Instead of pushing any particular social or political agenda or narrative, news managers should teach their team the fundamental requirements of real journalism and ensure that every story meets those requirements. Media owners should demand real journalism from their newsrooms.

Journalists should be filled with wonder about the world and every story they cover. They should appreciate the great responsibility they have constitutionally. The First Amendment to the Constitution actually protects the rights of journalists to do their jobs freely and without interference from powerful people with biased agendas.

“Congress shall make no law respecting an establishment of religion, or prohibiting the free exercise thereof; or abridging the freedom of speech, or of the press; or the right of the people peaceably to assemble, and to petition the Government for a redress of grievances.”

That always humbled me as both a citizen and member of the ‘press’ that the founders of our nation thought enough of the importance of what I did as a journalist to protect that right against Congress and the Government. However, that doesn’t necessarily protect journalists from bad management or media owners.

I often said that the most important story I’ve ever covered is the one I’m covering right now. Journalists should never rest on their laurels or awards. A news director told me as a young reporter that I was only as good as my last story. That thought drove me to find more and more stories through the years and for each one to be better than anything I had done before. I was curious then – and still am.

Be Skeptical

A journalist should be skeptical. That means having “an attitude of doubt or a disposition to incredulity either in general or toward a particular object” (Merriam-Webster). Being skeptical in the original sense of the word (from the Greek skeptikos) means being “an inquirer.” That’s someone who is “unsatisfied and still looking for truth” (Encyclopedia Britannica). It doesn’t mean that we are still skeptical when we find the truth. Skepticism ends when truth is told. It means not being satisfied until truth is found. Truth should satisfy the skeptic. Truth is the goal. The fact that so many journalists today seem satisfied with stories that obviously are not complete and often not even right is a national tragedy. The founders of our country understood that because of their experience with previous governmental tyranny.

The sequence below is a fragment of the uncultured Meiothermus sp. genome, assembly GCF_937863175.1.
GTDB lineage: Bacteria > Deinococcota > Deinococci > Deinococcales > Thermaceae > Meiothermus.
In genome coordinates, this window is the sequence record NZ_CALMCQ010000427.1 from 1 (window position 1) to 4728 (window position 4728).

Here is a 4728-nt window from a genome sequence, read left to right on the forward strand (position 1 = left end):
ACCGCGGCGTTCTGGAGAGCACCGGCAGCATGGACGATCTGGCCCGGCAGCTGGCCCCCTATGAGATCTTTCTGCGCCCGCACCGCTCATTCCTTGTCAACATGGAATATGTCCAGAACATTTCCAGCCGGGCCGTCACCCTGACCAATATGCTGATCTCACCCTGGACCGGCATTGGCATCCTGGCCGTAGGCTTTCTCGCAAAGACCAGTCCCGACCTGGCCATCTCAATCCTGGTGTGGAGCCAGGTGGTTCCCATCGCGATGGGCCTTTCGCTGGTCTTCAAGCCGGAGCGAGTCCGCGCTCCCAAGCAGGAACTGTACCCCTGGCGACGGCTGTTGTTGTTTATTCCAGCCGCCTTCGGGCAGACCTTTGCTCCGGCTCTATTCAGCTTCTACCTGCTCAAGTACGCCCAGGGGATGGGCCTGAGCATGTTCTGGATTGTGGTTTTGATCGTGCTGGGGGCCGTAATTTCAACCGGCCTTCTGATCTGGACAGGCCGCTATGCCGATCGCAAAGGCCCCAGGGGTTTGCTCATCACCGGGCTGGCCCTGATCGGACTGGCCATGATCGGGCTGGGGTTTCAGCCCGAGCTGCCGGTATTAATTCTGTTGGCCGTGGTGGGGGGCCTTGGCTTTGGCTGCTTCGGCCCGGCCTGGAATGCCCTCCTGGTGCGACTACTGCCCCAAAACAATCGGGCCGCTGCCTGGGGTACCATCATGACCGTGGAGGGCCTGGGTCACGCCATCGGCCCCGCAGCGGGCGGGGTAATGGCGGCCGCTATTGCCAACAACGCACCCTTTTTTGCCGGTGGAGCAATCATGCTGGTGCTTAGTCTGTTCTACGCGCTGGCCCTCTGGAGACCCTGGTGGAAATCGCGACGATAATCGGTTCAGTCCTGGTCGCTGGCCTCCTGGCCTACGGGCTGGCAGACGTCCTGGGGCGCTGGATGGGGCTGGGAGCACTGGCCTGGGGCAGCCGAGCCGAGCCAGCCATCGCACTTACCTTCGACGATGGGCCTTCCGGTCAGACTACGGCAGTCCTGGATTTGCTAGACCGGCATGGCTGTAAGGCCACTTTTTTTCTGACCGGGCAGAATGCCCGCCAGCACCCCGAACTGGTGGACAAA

I was skeptical of what people in power said and how they answered my questions. Just because someone in power says something does not make it true. Powerful people at every level of government, military, business and religion may or may not be telling the truth at any given time. So, our job as journalists is to be skeptical of what they tell us until we find the truth. Once truth is found, we can report the truth and be satisfied truth has been told. Then we move on to the next story with the same skepticism and drive to find truth again. It’s a wonderful process that will get you up in the morning and keep you awake at night.